When I was a teen in suburban Detroit, we had an exceptional next-door neighbor. Mrs. Leader was an elegant blond in her 40s, always stylishly dressed, with impeccable hair, makeup and jewelry, who would look right at home in the pages of Vogue.
But in the event of a plumbing emergency, she could also come over to fix your sink.
A true do-it-yourselfer, she was adept at most basic home repairs, but she was particularly accomplished when it came to plumbing. Lucky for us, her kitchen had the same kind of oddly designed faucet as ours, and she'd made it her business to learn how to maintain it.
In the '70s, a mastery of home repair was a rare, if not completely unheard of, skill-set for a middle-age woman, particularly in our upscale suburb.
My own more-conventional mother remained baffled by infrastructure. And my dad, a typical Jewish man, under a very thin veneer of having a clue about nuts and bolts and wires and pipes (he had a workshop in the basement that he never went near), was just as mystified.
When the plumbing failed, mom would phone Mrs. Leader, who'd turn up with a confident smile and the right tools for the job, and set to work under the sink, as we hovered admiringly nearby, grateful to be blessed with such a neighbor.
I thought about Mrs. Leader often while reading "Not Your Mother's Book … on Home Improvement" a collection of 65 light-hearted stories about do-it-yourselfers, most of them women my age.
Despite growing up with this plumbing paragon as a role model, I failed to aspire to her level of home maintenance expertise. Instead, I take after my mother. These days, whenever something goes wrong in my cozy little house in the Philadelphia suburbs, I put in a call to a trusted plumber, electrician or other handyman (and all of them are men) who'll handle the problem.
Not so the women in this book.
No home-based challenge is beyond their capacity. Here are tales of middle-age women replacing door handles and doorbells, putting up fences, swapping out hanging doors, ripping the tiles off the garage roof, wallpapering powder rooms, building additions and hanging drapery rods, undaunted by scoffing teenagers, doubting husbands and/or being flung across the room by massive electric jolts.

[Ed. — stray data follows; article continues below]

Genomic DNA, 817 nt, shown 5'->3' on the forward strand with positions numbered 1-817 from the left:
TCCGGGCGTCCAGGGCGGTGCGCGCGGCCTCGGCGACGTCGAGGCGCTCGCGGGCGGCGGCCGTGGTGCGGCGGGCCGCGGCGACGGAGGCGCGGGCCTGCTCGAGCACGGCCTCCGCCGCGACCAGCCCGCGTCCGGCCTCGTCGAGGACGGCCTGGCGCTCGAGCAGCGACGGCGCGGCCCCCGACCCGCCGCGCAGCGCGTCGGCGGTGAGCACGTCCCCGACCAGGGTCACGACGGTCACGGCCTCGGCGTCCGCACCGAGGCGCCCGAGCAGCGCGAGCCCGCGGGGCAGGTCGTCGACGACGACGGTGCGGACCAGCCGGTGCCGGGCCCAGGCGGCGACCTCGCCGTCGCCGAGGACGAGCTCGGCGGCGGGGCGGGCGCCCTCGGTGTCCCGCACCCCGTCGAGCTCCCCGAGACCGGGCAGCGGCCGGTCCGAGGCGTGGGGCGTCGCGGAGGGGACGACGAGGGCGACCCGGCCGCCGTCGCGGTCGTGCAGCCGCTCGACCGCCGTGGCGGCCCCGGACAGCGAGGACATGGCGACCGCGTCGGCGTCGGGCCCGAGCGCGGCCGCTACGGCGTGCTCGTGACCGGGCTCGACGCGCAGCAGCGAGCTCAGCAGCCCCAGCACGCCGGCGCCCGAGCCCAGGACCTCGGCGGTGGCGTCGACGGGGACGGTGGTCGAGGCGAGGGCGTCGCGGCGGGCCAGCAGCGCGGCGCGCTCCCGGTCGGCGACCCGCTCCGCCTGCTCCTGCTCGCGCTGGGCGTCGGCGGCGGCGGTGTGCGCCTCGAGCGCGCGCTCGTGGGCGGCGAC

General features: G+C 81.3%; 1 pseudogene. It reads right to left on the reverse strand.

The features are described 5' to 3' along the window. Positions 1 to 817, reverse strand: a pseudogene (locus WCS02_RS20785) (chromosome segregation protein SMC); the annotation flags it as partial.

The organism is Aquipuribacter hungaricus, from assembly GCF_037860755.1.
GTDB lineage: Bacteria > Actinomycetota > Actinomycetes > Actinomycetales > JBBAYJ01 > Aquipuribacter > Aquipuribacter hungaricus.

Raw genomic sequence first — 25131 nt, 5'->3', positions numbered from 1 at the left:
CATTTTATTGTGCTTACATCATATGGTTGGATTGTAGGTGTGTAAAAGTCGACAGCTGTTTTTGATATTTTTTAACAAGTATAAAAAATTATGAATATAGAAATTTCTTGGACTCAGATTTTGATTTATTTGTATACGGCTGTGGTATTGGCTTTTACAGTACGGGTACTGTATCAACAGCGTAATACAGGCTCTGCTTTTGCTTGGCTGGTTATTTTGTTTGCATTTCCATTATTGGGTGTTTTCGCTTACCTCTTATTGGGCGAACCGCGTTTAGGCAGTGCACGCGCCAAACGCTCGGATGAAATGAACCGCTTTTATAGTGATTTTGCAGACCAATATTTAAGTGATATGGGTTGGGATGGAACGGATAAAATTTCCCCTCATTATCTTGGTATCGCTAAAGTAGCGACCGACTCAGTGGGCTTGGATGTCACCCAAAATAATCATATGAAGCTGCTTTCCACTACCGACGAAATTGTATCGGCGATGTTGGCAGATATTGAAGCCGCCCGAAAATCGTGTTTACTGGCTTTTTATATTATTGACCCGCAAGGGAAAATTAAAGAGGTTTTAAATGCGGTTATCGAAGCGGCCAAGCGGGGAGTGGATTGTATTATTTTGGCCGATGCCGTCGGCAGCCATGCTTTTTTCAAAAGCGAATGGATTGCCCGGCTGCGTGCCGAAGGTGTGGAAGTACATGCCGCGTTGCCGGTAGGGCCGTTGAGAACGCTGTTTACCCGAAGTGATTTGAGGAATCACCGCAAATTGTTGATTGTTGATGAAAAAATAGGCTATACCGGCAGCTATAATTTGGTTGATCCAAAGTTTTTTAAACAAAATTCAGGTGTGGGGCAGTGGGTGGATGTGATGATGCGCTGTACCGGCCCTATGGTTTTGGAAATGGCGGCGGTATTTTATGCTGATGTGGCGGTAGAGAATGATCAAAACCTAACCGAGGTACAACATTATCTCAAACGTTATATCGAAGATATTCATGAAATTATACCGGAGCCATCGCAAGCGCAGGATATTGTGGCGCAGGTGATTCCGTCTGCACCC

It's full of statements like:
Sweating pipes is something all women should know how to do.
I'd memorized the recipe for perfect foundation cement.
Several years ago, during a day off from work, I decided to convert a coat closet into a pantry. How hard could that be?
Um … utterly impossible? Not so, for this can-do crowd.
"I've pounded nails, taken up flooring and painted ceilings, in-between sewing prom dresses … and fixing gourmet meals," Caroleah Johnson writes proudly.
I'm humbled to report that I can't do any of these things. Sewing a prom dress is as beyond my capacity as spackling a ceiling.
Although the book includes a handful of stories by men, and a couple of tales of woe by would-be-fixer-uppers who are defeated by overly complicated repair jobs, for the most part these are stories about home repair or remodeling projects undertaken and successfully brought to conclusion.
You start with a mess. You end up with a freshly painted dining room or a toilet that actually works.
The target audience for this book about (primarily) handywomen is probably other handywomen. But I recommend it, too, for readers like me. While I totally lack the home repair expertise of my former neighbor, I was thrilled to read that such stereotype-busting gals are out there, yanking up roof tiles and building fences.
Amy, my current next-door neighbor, isn't someone I can call upon to fix a leaky faucet. But she happens to run the Night Kitchen Bakery, my favorite local eatery, which means that from time to time, a batch of freshly baked cookies, a couple of cupcakes or even an entire pumpkin pie, will appear on my sun porch as if by magic.
So I can sit by the fire with a cup of tea, nibbling a cookie while reading about women doing home repair, and hope that my sink doesn't spring a leak, my doorbell break or my toilet explode.